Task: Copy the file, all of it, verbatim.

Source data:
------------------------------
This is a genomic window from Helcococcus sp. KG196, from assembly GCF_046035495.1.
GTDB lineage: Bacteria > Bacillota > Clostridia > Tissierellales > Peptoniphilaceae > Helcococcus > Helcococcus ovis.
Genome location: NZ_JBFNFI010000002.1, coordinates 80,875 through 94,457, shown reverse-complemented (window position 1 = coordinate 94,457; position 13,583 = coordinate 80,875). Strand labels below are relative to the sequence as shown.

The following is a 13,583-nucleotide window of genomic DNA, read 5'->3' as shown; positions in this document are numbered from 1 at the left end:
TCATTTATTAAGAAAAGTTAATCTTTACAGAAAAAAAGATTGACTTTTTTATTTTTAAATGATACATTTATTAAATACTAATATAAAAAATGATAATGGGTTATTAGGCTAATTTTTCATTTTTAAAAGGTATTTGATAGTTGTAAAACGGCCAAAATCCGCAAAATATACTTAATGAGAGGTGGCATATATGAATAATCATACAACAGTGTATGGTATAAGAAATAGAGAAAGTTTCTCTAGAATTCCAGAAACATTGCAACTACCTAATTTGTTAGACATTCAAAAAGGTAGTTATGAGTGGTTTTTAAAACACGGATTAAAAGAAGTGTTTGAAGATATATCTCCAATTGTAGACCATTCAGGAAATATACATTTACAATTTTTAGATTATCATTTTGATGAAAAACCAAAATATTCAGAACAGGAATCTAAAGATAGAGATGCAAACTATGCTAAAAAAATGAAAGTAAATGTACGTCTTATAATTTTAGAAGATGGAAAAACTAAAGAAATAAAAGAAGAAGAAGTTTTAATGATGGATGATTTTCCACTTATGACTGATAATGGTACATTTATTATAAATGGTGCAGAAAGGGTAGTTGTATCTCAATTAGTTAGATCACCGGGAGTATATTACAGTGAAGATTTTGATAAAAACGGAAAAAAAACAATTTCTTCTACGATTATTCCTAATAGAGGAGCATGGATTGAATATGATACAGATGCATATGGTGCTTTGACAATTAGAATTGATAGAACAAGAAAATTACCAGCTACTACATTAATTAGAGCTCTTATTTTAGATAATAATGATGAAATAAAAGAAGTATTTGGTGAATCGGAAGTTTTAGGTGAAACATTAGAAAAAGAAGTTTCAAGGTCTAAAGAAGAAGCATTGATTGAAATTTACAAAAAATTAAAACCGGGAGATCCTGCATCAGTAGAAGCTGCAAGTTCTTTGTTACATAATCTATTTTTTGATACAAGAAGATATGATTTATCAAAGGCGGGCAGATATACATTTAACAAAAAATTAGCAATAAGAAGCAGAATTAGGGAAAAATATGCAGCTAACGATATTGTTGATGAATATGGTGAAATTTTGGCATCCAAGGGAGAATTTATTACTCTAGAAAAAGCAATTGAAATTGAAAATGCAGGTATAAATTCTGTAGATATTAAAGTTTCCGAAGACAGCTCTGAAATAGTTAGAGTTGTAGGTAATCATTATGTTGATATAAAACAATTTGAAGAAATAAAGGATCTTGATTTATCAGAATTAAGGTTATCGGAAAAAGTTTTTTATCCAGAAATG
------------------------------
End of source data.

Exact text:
This is a genomic window from Helcococcus sp. KG196, from assembly GCF_046035495.1.
GTDB lineage: Bacteria > Bacillota > Clostridia > Tissierellales > Peptoniphilaceae > Helcococcus > Helcococcus ovis.
Genome location: NZ_JBFNFI010000002.1, coordinates 80,875 through 94,457, shown reverse-complemented (window position 1 = coordinate 94,457; position 13,583 = coordinate 80,875). Strand labels below are relative to the sequence as shown.

The following is a 13,583-nucleotide window of genomic DNA, read 5'->3' as shown; positions in this document are numbered from 1 at the left end:
TCATTTATTAAGAAAAGTTAATCTTTACAGAAAAAAAGATTGACTTTTTTATTTTTAAATGATACATTTATTAAATACTAATATAAAAAATGATAATGGGTTATTAGGCTAATTTTTCATTTTTAAAAGGTATTTGATAGTTGTAAAACGGCCAAAATCCGCAAAATATACTTAATGAGAGGTGGCATATATGAATAATCATACAACAGTGTATGGTATAAGAAATAGAGAAAGTTTCTCTAGAATTCCAGAAACATTGCAACTACCTAATTTGTTAGACATTCAAAAAGGTAGTTATGAGTGGTTTTTAAAACACGGATTAAAAGAAGTGTTTGAAGATATATCTCCAATTGTAGACCATTCAGGAAATATACATTTACAATTTTTAGATTATCATTTTGATGAAAAACCAAAATATTCAGAACAGGAATCTAAAGATAGAGATGCAAACTATGCTAAAAAAATGAAAGTAAATGTACGTCTTATAATTTTAGAAGATGGAAAAACTAAAGAAATAAAAGAAGAAGAAGTTTTAATGATGGATGATTTTCCACTTATGACTGATAATGGTACATTTATTATAAATGGTGCAGAAAGGGTAGTTGTATCTCAATTAGTTAGATCACCGGGAGTATATTACAGTGAAGATTTTGATAAAAACGGAAAAAAAACAATTTCTTCTACGATTATTCCTAATAGAGGAGCATGGATTGAATATGATACAGATGCATATGGTGCTTTGACAATTAGAATTGATAGAACAAGAAAATTACCAGCTACTACATTAATTAGAGCTCTTATTTTAGATAATAATGATGAAATAAAAGAAGTATTTGGTGAATCGGAAGTTTTAGGTGAAACATTAGAAAAAGAAGTTTCAAGGTCTAAAGAAGAAGCATTGATTGAAATTTACAAAAAATTAAAACCGGGAGATCCTGCATCAGTAGAAGCTGCAAGTTCTTTGTTACATAATCTATTTTTTGATACAAGAAGATATGATTTATCAAAGGCGGGCAGATATACATTTAACAAAAAATTAGCAATAAGAAGCAGAATTAGGGAAAAATATGCAGCTAACGATATTGTTGATGAATATGGTGAAATTTTGGCATCCAAGGGAGAATTTATTACTCTAGAAAAAGCAATTGAAATTGAAAATGCAGGTATAAATTCTGTAGATATTAAAGTTTCCGAAGACAGCTCTGAAATAGTTAGAGTTGTAGGTAATCATTATGTTGATATAAAACAATTTGAAGAAATAAAGGATCTTGATTTATCAGAATTAAGGTTATCGGAAAAAGTTTTTTATCCAGAAATG